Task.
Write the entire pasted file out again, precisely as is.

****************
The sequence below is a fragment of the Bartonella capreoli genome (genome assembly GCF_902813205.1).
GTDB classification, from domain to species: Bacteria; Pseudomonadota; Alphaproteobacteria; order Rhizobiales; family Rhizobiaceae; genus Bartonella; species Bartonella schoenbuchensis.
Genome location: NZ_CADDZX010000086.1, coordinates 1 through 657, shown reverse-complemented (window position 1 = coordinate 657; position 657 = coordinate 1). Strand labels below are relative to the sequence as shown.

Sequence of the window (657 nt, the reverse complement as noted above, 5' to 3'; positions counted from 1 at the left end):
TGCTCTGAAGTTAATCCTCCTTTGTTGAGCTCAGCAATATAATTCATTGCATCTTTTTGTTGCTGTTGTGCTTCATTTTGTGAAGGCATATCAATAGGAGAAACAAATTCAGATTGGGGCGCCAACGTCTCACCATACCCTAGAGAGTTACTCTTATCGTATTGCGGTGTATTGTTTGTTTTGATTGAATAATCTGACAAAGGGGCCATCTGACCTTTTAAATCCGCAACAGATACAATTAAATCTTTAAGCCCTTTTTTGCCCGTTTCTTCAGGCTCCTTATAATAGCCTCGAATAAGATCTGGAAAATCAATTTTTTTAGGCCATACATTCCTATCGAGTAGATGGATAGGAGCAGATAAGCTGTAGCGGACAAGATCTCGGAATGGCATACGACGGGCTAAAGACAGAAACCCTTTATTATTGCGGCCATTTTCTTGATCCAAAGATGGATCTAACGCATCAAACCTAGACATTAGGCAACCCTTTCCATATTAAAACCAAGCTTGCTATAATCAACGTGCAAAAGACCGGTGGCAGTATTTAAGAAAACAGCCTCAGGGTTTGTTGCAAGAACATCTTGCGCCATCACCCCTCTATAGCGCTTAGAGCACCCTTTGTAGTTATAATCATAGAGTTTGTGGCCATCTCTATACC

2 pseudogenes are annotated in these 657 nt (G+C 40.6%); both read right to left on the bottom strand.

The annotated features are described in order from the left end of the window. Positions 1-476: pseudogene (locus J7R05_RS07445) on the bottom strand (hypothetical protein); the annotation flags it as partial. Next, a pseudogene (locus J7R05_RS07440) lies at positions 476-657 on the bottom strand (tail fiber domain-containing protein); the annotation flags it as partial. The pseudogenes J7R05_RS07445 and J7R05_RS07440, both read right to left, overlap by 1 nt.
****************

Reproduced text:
The sequence below is a fragment of the Bartonella capreoli genome (genome assembly GCF_902813205.1).
GTDB classification, from domain to species: Bacteria; Pseudomonadota; Alphaproteobacteria; order Rhizobiales; family Rhizobiaceae; genus Bartonella; species Bartonella schoenbuchensis.
Genome location: NZ_CADDZX010000086.1, coordinates 1 through 657, shown reverse-complemented (window position 1 = coordinate 657; position 657 = coordinate 1). Strand labels below are relative to the sequence as shown.

Sequence of the window (657 nt, the reverse complement as noted above, 5' to 3'; positions counted from 1 at the left end):
TGCTCTGAAGTTAATCCTCCTTTGTTGAGCTCAGCAATATAATTCATTGCATCTTTTTGTTGCTGTTGTGCTTCATTTTGTGAAGGCATATCAATAGGAGAAACAAATTCAGATTGGGGCGCCAACGTCTCACCATACCCTAGAGAGTTACTCTTATCGTATTGCGGTGTATTGTTTGTTTTGATTGAATAATCTGACAAAGGGGCCATCTGACCTTTTAAATCCGCAACAGATACAATTAAATCTTTAAGCCCTTTTTTGCCCGTTTCTTCAGGCTCCTTATAATAGCCTCGAATAAGATCTGGAAAATCAATTTTTTTAGGCCATACATTCCTATCGAGTAGATGGATAGGAGCAGATAAGCTGTAGCGGACAAGATCTCGGAATGGCATACGACGGGCTAAAGACAGAAACCCTTTATTATTGCGGCCATTTTCTTGATCCAAAGATGGATCTAACGCATCAAACCTAGACATTAGGCAACCCTTTCCATATTAAAACCAAGCTTGCTATAATCAACGTGCAAAAGACCGGTGGCAGTATTTAAGAAAACAGCCTCAGGGTTTGTTGCAAGAACATCTTGCGCCATCACCCCTCTATAGCGCTTAGAGCACCCTTTGTAGTTATAATCATAGAGTTTGTGGCCATCTCTATACC

2 pseudogenes are annotated in these 657 nt (G+C 40.6%); both read right to left on the bottom strand.

The annotated features are described in order from the left end of the window. Positions 1-476: pseudogene (locus J7R05_RS07445) on the bottom strand (hypothetical protein); the annotation flags it as partial. Next, a pseudogene (locus J7R05_RS07440) lies at positions 476-657 on the bottom strand (tail fiber domain-containing protein); the annotation flags it as partial. The pseudogenes J7R05_RS07445 and J7R05_RS07440, both read right to left, overlap by 1 nt.